If you choose the "Theatreland Parking Scheme", you must get your car park ticket validated at the theatre's box office counter (the theatre attendant will insert the car parking ticket into a small machine which updates the information held on the magnetic strip on the reverse, thus enabling the discount). When you pay using the machines at the car park, 50% will be deducted from the full tariff. You may park for up to 4 hours after 12 noon, using this scheme and it is endorsed by the Society of London Theatre.
For a full list of car parks and theatres that participate in the 50% off theatreland scheme see www.q-park.co.uk.
ENGLISH TERM……AMERICAN TERM……NOTES
Stalls…Orchestra or Orchestra Stalls…. Seats at ground floor level, in front of the stage.
Dress Circle…. Mezzanine or first mezzanine…Seats in the first balcony. Best in the theatre. Some theatres call this the Royal Circle or something else. Check on this site under theatre descriptions. Few London Theatres have a Rear Mezzanine, and when they do, it will just be considered part of the Dress Circle.
Upper Circle…Second Mezzanine or Balcony…Seats in the second balcony. Mostly quite high up and sold at similar prices to the rear stalls.
Balcony or Gallery… Gallery or second balcony… Seats in the third level balcony. Not all theatres have them. Where they do, they are very high up - often 100 feet or more from the stage, vertically! The audience is caged in behind elaborate safety bars.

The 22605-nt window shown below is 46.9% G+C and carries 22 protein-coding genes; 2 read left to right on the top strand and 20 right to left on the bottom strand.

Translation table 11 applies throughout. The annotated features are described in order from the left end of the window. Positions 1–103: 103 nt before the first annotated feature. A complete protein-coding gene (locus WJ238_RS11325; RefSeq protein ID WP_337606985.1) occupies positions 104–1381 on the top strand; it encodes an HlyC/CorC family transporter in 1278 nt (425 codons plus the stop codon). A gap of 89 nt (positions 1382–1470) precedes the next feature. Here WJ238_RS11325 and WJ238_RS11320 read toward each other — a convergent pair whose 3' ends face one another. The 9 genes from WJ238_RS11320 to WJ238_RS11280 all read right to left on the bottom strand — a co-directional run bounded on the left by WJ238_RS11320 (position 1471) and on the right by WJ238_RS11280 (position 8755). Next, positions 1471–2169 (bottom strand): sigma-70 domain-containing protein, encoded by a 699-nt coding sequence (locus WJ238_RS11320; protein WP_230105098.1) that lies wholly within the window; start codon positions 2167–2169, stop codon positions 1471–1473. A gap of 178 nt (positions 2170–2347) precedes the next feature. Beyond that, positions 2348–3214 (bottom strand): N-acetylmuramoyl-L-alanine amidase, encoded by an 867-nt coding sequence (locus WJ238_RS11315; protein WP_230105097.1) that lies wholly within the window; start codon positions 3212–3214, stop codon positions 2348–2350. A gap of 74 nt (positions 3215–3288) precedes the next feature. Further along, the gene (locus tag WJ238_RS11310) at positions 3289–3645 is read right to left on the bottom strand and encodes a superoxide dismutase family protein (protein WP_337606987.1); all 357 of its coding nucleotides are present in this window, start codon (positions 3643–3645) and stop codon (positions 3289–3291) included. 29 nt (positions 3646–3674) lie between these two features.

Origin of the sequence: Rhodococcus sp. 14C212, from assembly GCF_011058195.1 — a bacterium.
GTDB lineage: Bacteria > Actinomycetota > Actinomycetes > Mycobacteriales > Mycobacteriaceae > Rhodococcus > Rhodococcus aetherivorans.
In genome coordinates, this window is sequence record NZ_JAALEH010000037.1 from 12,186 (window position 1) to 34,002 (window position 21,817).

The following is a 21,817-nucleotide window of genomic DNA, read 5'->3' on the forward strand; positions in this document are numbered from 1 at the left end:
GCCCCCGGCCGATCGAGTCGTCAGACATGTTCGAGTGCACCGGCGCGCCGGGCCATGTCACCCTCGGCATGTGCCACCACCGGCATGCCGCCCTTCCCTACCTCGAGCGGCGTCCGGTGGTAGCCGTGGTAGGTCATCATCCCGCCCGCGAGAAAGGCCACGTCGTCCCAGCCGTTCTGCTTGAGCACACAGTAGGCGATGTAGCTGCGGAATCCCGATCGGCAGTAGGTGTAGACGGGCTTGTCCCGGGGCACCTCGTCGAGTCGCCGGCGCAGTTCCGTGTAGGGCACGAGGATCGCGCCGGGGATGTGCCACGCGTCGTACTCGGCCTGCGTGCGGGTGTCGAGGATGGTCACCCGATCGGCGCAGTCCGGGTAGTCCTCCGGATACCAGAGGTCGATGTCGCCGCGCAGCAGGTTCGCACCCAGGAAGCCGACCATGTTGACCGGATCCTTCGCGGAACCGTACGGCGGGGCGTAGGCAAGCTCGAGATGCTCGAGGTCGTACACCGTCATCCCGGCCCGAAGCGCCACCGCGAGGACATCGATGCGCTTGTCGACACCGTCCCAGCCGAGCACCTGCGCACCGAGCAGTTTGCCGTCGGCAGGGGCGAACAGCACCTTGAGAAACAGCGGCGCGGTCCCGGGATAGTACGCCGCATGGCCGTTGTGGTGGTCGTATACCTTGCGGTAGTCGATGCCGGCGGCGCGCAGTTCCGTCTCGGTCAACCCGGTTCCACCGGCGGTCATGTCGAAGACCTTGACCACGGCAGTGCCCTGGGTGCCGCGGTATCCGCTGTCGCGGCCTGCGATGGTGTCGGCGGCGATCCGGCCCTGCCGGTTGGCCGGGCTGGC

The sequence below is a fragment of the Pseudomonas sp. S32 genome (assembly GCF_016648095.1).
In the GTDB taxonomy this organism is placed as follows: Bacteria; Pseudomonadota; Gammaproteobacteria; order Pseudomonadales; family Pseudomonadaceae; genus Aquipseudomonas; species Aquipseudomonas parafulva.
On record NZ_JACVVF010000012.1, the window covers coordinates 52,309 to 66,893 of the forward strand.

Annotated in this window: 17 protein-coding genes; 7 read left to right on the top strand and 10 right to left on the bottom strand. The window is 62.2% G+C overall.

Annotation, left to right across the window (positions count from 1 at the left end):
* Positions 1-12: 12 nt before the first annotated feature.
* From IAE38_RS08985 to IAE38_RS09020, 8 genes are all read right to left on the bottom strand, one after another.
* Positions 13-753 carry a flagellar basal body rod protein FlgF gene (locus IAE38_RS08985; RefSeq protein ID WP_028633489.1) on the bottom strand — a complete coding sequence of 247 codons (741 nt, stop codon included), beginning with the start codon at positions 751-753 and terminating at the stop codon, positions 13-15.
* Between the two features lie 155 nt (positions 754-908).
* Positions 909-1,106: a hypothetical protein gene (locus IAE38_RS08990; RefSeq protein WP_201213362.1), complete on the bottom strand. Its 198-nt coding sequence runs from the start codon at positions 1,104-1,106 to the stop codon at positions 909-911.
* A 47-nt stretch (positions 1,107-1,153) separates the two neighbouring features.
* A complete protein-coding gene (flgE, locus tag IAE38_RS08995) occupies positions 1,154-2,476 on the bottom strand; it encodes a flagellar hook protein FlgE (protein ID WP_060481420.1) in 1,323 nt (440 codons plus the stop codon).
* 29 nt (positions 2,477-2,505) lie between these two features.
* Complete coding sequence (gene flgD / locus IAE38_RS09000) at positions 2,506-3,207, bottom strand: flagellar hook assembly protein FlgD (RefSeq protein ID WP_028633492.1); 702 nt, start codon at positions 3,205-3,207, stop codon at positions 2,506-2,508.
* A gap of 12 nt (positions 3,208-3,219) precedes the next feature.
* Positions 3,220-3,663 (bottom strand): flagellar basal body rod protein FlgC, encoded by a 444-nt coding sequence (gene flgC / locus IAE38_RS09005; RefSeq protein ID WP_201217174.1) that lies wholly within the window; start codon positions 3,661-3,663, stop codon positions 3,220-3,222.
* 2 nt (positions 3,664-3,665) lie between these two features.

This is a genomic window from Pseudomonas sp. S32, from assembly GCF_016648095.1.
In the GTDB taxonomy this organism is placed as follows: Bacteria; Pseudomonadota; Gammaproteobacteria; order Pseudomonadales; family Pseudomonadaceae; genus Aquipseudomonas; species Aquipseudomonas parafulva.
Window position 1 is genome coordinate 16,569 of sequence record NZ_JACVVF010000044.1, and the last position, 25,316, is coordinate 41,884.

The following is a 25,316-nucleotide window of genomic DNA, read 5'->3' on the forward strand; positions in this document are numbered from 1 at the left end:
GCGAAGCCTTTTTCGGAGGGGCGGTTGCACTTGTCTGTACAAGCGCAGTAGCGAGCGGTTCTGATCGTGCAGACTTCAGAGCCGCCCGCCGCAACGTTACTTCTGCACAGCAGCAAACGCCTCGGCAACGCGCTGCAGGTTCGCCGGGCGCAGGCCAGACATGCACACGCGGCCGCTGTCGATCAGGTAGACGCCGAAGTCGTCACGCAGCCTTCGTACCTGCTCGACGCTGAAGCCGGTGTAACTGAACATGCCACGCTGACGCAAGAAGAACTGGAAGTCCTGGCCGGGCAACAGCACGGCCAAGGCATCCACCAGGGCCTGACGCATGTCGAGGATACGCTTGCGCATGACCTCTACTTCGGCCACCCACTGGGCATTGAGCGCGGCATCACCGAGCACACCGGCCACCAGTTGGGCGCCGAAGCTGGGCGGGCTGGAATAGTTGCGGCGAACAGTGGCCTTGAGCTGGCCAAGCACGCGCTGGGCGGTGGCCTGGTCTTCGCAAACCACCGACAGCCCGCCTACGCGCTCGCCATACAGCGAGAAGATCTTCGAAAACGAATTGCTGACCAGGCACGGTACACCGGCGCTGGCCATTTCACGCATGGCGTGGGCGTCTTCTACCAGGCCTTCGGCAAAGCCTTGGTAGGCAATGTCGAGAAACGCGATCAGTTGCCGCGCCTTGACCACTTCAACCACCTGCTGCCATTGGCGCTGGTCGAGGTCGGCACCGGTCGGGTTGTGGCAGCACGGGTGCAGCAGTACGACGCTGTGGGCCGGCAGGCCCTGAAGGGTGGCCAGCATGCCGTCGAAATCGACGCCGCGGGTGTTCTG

Programme… Playbill… See below.
Usher/ette… Attendant… Found in the foyer and in the auditorium. They do NOT expect a tip to show you to your seat. In fact, you will not usually be shown at all, just pointed in the approximate direction.
Touts… Scalpers… Avoid, see Avoiding Touts and Scalpers.
Seating Plan...seat map or seating chart.
Day Seats... Rush seats. Tickets held back for sale on the day of the performance to personal callers at the theatre box office. Common in subsidised theatres like the National, rare in the commercial West End. For hit shows, lines may start before 7am. If getting in line, make sure you have both cash and credit cards as different payment policies may apply each time - sometimes depending on whether tickets are true "Rush Seats" or simply "Returns" (unwanted tickets sent to the theatre for re-sale).
In England alas, you have to pay for these as the theatre, not the producer gets to keep the profit.
The 'programme' usually priced about £5, sometimes up to £10 if no "Souvenir Brochure" is issued and a combined glossy effort happens instead - contains a cast list and brief biographies, list of scenes and settings, sometimes a plot synopsis, a couple of photographs, a few articles about the author/play and a history of the theatre. Ushers inside the auditorium itself, and occasionally in the foyer sell it.